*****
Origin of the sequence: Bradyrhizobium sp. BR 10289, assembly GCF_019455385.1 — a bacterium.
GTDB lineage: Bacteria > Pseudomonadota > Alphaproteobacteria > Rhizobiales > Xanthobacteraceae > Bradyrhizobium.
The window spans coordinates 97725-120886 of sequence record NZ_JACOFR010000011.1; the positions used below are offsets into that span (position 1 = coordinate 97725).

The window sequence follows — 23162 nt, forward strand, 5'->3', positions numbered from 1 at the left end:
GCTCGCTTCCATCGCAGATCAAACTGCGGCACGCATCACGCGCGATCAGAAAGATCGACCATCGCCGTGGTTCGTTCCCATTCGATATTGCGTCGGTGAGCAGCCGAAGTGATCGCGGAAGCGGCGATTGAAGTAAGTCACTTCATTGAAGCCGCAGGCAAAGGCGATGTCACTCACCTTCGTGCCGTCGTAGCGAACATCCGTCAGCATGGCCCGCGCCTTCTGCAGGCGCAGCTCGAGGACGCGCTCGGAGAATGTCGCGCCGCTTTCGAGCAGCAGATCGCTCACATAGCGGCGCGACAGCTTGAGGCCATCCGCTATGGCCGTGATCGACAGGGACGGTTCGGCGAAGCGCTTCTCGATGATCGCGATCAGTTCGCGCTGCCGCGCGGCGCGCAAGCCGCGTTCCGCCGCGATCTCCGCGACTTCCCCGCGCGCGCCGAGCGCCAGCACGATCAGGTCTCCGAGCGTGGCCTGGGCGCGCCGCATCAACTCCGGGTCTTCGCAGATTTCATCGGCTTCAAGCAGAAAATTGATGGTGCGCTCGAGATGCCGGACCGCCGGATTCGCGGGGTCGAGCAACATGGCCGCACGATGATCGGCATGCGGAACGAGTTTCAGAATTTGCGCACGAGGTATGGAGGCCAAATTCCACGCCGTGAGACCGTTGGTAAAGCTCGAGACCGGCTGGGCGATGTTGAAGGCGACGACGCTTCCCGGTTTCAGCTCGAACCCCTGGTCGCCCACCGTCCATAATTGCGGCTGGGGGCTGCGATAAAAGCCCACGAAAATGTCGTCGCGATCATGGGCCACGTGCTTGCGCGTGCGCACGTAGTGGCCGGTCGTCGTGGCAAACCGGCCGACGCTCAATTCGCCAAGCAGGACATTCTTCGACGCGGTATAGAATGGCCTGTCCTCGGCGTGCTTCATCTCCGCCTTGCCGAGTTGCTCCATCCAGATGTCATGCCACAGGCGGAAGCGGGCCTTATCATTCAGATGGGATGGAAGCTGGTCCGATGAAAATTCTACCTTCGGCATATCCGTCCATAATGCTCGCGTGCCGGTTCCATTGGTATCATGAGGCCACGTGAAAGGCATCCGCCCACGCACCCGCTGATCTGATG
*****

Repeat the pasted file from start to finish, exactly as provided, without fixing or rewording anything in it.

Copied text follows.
Origin of the sequence: Bradyrhizobium sp. BR 10289, assembly GCF_019455385.1 — a bacterium.
GTDB lineage: Bacteria > Pseudomonadota > Alphaproteobacteria > Rhizobiales > Xanthobacteraceae > Bradyrhizobium.
The window spans coordinates 97725-120886 of sequence record NZ_JACOFR010000011.1; the positions used below are offsets into that span (position 1 = coordinate 97725).

The window sequence follows — 23162 nt, forward strand, 5'->3', positions numbered from 1 at the left end:
GCTCGCTTCCATCGCAGATCAAACTGCGGCACGCATCACGCGCGATCAGAAAGATCGACCATCGCCGTGGTTCGTTCCCATTCGATATTGCGTCGGTGAGCAGCCGAAGTGATCGCGGAAGCGGCGATTGAAGTAAGTCACTTCATTGAAGCCGCAGGCAAAGGCGATGTCACTCACCTTCGTGCCGTCGTAGCGAACATCCGTCAGCATGGCCCGCGCCTTCTGCAGGCGCAGCTCGAGGACGCGCTCGGAGAATGTCGCGCCGCTTTCGAGCAGCAGATCGCTCACATAGCGGCGCGACAGCTTGAGGCCATCCGCTATGGCCGTGATCGACAGGGACGGTTCGGCGAAGCGCTTCTCGATGATCGCGATCAGTTCGCGCTGCCGCGCGGCGCGCAAGCCGCGTTCCGCCGCGATCTCCGCGACTTCCCCGCGCGCGCCGAGCGCCAGCACGATCAGGTCTCCGAGCGTGGCCTGGGCGCGCCGCATCAACTCCGGGTCTTCGCAGATTTCATCGGCTTCAAGCAGAAAATTGATGGTGCGCTCGAGATGCCGGACCGCCGGATTCGCGGGGTCGAGCAACATGGCCGCACGATGATCGGCATGCGGAACGAGTTTCAGAATTTGCGCACGAGGTATGGAGGCCAAATTCCACGCCGTGAGACCGTTGGTAAAGCTCGAGACCGGCTGGGCGATGTTGAAGGCGACGACGCTTCCCGGTTTCAGCTCGAACCCCTGGTCGCCCACCGTCCATAATTGCGGCTGGGGGCTGCGATAAAAGCCCACGAAAATGTCGTCGCGATCATGGGCCACGTGCTTGCGCGTGCGCACGTAGTGGCCGGTCGTCGTGGCAAACCGGCCGACGCTCAATTCGCCAAGCAGGACATTCTTCGACGCGGTATAGAATGGCCTGTCCTCGGCGTGCTTCATCTCCGCCTTGCCGAGTTGCTCCATCCAGATGTCATGCCACAGGCGGAAGCGGGCCTTATCATTCAGATGGGATGGAAGCTGGTCCGATGAAAATTCTACCTTCGGCATATCCGTCCATAATGCTCGCGTGCCGGTTCCATTGGTATCATGAGGCCACGTGAAAGGCATCCGCCCACGCACCCGCTGATCTGATG